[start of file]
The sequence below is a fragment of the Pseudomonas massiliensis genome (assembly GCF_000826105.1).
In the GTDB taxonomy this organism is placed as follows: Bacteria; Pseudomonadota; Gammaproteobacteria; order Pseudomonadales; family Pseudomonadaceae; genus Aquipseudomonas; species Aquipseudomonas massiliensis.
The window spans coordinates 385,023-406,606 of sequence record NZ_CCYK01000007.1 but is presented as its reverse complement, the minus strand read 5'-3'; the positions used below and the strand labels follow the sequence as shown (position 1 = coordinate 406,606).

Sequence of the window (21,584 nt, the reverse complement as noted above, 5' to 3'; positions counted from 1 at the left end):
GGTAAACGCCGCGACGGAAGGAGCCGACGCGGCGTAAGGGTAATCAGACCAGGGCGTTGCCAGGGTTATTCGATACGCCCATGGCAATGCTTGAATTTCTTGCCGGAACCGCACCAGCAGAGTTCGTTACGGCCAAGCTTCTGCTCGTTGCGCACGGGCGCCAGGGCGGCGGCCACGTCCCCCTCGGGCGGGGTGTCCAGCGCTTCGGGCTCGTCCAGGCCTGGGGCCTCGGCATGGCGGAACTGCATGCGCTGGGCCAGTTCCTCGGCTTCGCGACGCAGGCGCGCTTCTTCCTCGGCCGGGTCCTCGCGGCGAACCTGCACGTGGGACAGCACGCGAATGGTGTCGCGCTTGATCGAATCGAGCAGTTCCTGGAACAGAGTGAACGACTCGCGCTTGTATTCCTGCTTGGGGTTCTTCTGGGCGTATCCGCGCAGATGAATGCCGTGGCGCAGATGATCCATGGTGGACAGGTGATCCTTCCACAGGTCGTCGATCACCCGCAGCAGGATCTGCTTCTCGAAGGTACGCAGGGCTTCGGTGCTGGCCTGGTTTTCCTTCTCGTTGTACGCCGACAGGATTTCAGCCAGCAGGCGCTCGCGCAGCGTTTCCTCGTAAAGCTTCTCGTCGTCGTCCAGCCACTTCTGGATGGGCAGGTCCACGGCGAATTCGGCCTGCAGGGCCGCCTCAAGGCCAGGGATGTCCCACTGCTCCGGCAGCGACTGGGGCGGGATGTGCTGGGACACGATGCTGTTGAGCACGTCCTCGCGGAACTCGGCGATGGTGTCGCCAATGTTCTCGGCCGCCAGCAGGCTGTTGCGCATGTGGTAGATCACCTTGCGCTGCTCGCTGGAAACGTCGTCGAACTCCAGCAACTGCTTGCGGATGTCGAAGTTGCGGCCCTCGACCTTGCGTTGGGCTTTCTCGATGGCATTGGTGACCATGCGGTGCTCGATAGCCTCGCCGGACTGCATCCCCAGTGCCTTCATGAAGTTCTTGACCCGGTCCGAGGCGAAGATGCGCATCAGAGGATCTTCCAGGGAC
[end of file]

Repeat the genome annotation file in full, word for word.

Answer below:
The sequence below is a fragment of the Pseudomonas massiliensis genome (assembly GCF_000826105.1).
In the GTDB taxonomy this organism is placed as follows: Bacteria; Pseudomonadota; Gammaproteobacteria; order Pseudomonadales; family Pseudomonadaceae; genus Aquipseudomonas; species Aquipseudomonas massiliensis.
The window spans coordinates 385,023-406,606 of sequence record NZ_CCYK01000007.1 but is presented as its reverse complement, the minus strand read 5'-3'; the positions used below and the strand labels follow the sequence as shown (position 1 = coordinate 406,606).

Sequence of the window (21,584 nt, the reverse complement as noted above, 5' to 3'; positions counted from 1 at the left end):
GGTAAACGCCGCGACGGAAGGAGCCGACGCGGCGTAAGGGTAATCAGACCAGGGCGTTGCCAGGGTTATTCGATACGCCCATGGCAATGCTTGAATTTCTTGCCGGAACCGCACCAGCAGAGTTCGTTACGGCCAAGCTTCTGCTCGTTGCGCACGGGCGCCAGGGCGGCGGCCACGTCCCCCTCGGGCGGGGTGTCCAGCGCTTCGGGCTCGTCCAGGCCTGGGGCCTCGGCATGGCGGAACTGCATGCGCTGGGCCAGTTCCTCGGCTTCGCGACGCAGGCGCGCTTCTTCCTCGGCCGGGTCCTCGCGGCGAACCTGCACGTGGGACAGCACGCGAATGGTGTCGCGCTTGATCGAATCGAGCAGTTCCTGGAACAGAGTGAACGACTCGCGCTTGTATTCCTGCTTGGGGTTCTTCTGGGCGTATCCGCGCAGATGAATGCCGTGGCGCAGATGATCCATGGTGGACAGGTGATCCTTCCACAGGTCGTCGATCACCCGCAGCAGGATCTGCTTCTCGAAGGTACGCAGGGCTTCGGTGCTGGCCTGGTTTTCCTTCTCGTTGTACGCCGACAGGATTTCAGCCAGCAGGCGCTCGCGCAGCGTTTCCTCGTAAAGCTTCTCGTCGTCGTCCAGCCACTTCTGGATGGGCAGGTCCACGGCGAATTCGGCCTGCAGGGCCGCCTCAAGGCCAGGGATGTCCCACTGCTCCGGCAGCGACTGGGGCGGGATGTGCTGGGACACGATGCTGTTGAGCACGTCCTCGCGGAACTCGGCGATGGTGTCGCCAATGTTCTCGGCCGCCAGCAGGCTGTTGCGCATGTGGTAGATCACCTTGCGCTGCTCGCTGGAAACGTCGTCGAACTCCAGCAACTGCTTGCGGATGTCGAAGTTGCGGCCCTCGACCTTGCGTTGGGCTTTCTCGATGGCATTGGTGACCATGCGGTGCTCGATAGCCTCGCCGGACTGCATCCCCAGTGCCTTCATGAAGTTCTTGACCCGGTCCGAGGCGAAGATGCGCATCAGAGGATCTTCCAGGGAC